Sundeck puts Skico in hot seat
Aspen Skiing Co. officials endured the Pitkin County equivalent of a trip to the principal’s office Tuesday.
County commissioners scolded Skico personnel for failing to adhere to a construction-management plan approved less than two weeks ago for the construction of a new Sundeck Restaurant atop Aspen Mountain. The commissioners threatened to red tag the project – ordering work to halt – if further violations occur.
Complaints from Little Annie homeowners included construction- material delivery trucks hitting the road at 7:30 a.m., though it is only supposed to be used from 9 a.m. to 4 p.m., and use of a noisy “jake brake” (engine brake) by truck drivers, which are only supposed to be used in an emergency. Trucks have also exceeded the 10 mph speed limit imposed in the plan as they travel Little Annie Road to the construction site.
There were also complaints that the road was improved to a greater extent than agreed upon. Residents and Pitkin County want the road to remain primitive after the project to discourage too much use.
And Commissioner Mick Ireland said demolition began on the old building before a permit was issued, noting that walls had been knocked down. Ireland told Skico officials that the county’s building department is authorized to issue red tags without first consulting commissioners, and warned that the red tag would remain until the board gets a chance to meet and review an appeal.
Skico planner Bill Kane apologized profusely for the violations. “This is not something we are proud of,” Kane said. “This was not done maliciously or to flaunt the agreements we made.”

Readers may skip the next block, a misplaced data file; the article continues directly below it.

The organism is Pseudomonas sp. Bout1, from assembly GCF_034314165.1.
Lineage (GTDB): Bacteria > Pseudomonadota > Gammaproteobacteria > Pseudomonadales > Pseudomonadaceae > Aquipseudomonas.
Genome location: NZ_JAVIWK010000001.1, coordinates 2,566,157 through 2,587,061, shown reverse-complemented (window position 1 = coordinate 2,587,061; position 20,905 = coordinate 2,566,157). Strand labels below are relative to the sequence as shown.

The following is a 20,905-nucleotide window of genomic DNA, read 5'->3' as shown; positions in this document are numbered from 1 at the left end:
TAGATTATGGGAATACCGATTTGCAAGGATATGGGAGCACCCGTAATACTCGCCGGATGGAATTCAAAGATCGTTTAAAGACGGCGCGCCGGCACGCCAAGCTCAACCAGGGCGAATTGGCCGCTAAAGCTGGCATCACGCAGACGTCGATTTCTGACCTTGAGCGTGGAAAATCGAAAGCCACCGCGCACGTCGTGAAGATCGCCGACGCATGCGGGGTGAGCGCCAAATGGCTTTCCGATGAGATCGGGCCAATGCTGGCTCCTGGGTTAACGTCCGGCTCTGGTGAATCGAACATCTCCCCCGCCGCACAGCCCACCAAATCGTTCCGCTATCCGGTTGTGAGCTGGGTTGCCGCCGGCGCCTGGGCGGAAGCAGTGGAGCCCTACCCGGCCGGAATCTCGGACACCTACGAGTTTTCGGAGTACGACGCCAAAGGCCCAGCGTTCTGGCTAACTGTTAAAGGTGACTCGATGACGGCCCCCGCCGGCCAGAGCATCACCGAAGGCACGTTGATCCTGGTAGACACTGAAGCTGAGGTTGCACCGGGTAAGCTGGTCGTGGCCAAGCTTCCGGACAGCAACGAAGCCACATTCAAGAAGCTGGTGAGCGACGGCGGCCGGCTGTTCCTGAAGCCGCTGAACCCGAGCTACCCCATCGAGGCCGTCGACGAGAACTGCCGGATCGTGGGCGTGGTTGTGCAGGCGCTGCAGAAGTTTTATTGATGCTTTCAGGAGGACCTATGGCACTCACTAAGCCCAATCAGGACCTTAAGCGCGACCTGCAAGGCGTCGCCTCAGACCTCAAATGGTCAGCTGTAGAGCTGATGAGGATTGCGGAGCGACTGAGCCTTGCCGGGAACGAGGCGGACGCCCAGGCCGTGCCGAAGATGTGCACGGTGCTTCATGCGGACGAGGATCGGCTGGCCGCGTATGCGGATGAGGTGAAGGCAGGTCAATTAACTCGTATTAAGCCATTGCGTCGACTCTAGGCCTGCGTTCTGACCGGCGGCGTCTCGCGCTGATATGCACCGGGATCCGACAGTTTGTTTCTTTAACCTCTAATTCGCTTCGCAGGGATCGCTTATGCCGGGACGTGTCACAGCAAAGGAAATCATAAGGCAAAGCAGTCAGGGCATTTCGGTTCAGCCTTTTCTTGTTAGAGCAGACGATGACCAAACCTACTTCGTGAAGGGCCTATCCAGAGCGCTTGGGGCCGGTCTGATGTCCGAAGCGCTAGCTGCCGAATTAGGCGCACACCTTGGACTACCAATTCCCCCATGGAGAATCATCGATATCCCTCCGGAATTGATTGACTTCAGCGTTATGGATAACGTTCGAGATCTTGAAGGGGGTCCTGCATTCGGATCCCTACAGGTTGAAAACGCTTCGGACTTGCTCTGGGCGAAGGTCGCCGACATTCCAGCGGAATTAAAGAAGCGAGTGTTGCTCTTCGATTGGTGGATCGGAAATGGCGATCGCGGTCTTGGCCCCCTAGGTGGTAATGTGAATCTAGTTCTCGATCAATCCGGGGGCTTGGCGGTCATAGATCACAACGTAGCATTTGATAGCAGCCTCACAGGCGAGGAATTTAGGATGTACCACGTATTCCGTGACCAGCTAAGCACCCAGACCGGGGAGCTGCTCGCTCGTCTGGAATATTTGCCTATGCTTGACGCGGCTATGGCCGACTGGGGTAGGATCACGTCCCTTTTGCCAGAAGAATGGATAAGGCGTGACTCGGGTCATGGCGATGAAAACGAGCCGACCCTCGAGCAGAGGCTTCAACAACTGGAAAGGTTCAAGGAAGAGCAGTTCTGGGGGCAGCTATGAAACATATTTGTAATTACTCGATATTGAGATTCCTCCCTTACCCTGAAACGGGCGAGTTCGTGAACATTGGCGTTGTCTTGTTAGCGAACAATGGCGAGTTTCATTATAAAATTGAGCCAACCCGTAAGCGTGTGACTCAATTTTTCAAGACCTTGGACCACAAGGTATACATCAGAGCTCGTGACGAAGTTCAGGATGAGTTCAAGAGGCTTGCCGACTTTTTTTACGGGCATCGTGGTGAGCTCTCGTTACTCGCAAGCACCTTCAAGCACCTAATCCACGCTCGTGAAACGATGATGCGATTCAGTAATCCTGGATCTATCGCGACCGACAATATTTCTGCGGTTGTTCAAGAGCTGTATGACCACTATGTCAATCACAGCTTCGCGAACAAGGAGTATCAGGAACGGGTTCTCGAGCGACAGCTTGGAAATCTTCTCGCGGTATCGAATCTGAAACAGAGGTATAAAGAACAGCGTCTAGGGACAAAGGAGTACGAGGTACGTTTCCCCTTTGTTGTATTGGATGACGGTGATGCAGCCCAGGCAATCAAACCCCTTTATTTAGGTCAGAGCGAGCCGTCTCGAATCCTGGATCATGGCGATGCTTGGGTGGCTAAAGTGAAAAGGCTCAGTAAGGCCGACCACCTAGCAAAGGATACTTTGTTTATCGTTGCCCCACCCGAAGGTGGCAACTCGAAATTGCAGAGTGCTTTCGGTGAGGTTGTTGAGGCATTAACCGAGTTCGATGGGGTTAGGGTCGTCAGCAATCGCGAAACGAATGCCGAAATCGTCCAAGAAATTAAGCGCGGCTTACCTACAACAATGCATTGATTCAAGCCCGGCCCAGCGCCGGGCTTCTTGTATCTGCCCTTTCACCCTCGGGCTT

But Kane said the work done on the building was deconstruction, not demolition, and involved disassembly of the building in an effort to salvage such things as fixtures and beams.
Gert Van Moorsel, the Skico’s construction manager, said the company has notified two drivers of speeding violations already.
Little Annie homeowner Randy Gold complained that the alternate route, Summer Road, on the face of the ski area, won’t be open for another six to eight weeks, putting all construction traffic on the backside of the mountain until then. Much of the traffic so far has been outside of the permitted hours, he said.
“I have the feeling the next meeting will be a hearing on a red tag, if we don’t clear this up now,” Ireland said.
Chuck Apostolik, foreman for Shaw Construction, said foremen for subcontractors have to come and go from the job site during the day because they oversee work at other job sites.
When Ireland asked why they would want to drive for an hour to reach the site when they could get there in 15 minutes in the gondola, Apostolik replied that the gondola won’t be running all day after ski season, just in the morning and evening.
Ireland persisted, saying the gondola is much quicker and more efficient. Board Chairwoman Leslie Lamont agreed that the gondola is the best solution.
“One of the reasons we allowed a 23,000-square-foot building on edge of the wilderness,” Lamont said, referring to the new Sundeck, “is we have a gondola that gets people there.”
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